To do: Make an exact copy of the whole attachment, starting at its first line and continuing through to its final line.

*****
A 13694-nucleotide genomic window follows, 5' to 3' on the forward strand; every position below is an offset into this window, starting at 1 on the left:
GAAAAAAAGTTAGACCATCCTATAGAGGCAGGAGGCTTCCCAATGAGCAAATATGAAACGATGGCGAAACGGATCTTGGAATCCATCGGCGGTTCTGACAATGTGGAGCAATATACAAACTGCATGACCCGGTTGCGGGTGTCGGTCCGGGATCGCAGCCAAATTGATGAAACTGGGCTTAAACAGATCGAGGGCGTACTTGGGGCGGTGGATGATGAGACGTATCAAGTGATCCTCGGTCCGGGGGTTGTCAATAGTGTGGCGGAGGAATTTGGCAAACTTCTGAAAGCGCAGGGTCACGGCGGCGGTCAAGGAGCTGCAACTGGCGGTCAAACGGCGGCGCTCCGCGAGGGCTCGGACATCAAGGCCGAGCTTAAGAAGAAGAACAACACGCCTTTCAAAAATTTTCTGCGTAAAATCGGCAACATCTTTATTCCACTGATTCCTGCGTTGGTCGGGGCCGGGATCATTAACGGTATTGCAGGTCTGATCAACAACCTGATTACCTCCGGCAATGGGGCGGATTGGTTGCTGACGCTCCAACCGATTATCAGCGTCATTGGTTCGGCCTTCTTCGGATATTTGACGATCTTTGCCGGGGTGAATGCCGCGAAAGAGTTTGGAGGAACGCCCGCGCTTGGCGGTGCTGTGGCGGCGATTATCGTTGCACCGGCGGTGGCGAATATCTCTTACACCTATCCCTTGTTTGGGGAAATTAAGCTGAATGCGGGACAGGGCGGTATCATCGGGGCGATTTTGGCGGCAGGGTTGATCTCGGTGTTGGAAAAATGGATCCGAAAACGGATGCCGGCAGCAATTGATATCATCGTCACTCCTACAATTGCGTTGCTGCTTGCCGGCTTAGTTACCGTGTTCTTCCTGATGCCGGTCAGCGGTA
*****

A 13694-nucleotide genomic window follows, 5' to 3' on the forward strand; every position below is an offset into this window, starting at 1 on the left:
GAAAAAAAGTTAGACCATCCTATAGAGGCAGGAGGCTTCCCAATGAGCAAATATGAAACGATGGCGAAACGGATCTTGGAATCCATCGGCGGTTCTGACAATGTGGAGCAATATACAAACTGCATGACCCGGTTGCGGGTGTCGGTCCGGGATCGCAGCCAAATTGATGAAACTGGGCTTAAACAGATCGAGGGCGTACTTGGGGCGGTGGATGATGAGACGTATCAAGTGATCCTCGGTCCGGGGGTTGTCAATAGTGTGGCGGAGGAATTTGGCAAACTTCTGAAAGCGCAGGGTCACGGCGGCGGTCAAGGAGCTGCAACTGGCGGTCAAACGGCGGCGCTCCGCGAGGGCTCGGACATCAAGGCCGAGCTTAAGAAGAAGAACAACACGCCTTTCAAAAATTTTCTGCGTAAAATCGGCAACATCTTTATTCCACTGATTCCTGCGTTGGTCGGGGCCGGGATCATTAACGGTATTGCAGGTCTGATCAACAACCTGATTACCTCCGGCAATGGGGCGGATTGGTTGCTGACGCTCCAACCGATTATCAGCGTCATTGGTTCGGCCTTCTTCGGATATTTGACGATCTTTGCCGGGGTGAATGCCGCGAAAGAGTTTGGAGGAACGCCCGCGCTTGGCGGTGCTGTGGCGGCGATTATCGTTGCACCGGCGGTGGCGAATATCTCTTACACCTATCCCTTGTTTGGGGAAATTAAGCTGAATGCGGGACAGGGCGGTATCATCGGGGCGATTTTGGCGGCAGGGTTGATCTCGGTGTTGGAAAAATGGATCCGAAAACGGATGCCGGCAGCAATTGATATCATCGTCACTCCTACAATTGCGTTGCTGCTTGCCGGCTTAGTTACCGTGTTCTTCCTGATGCCGGTCAGCGGTA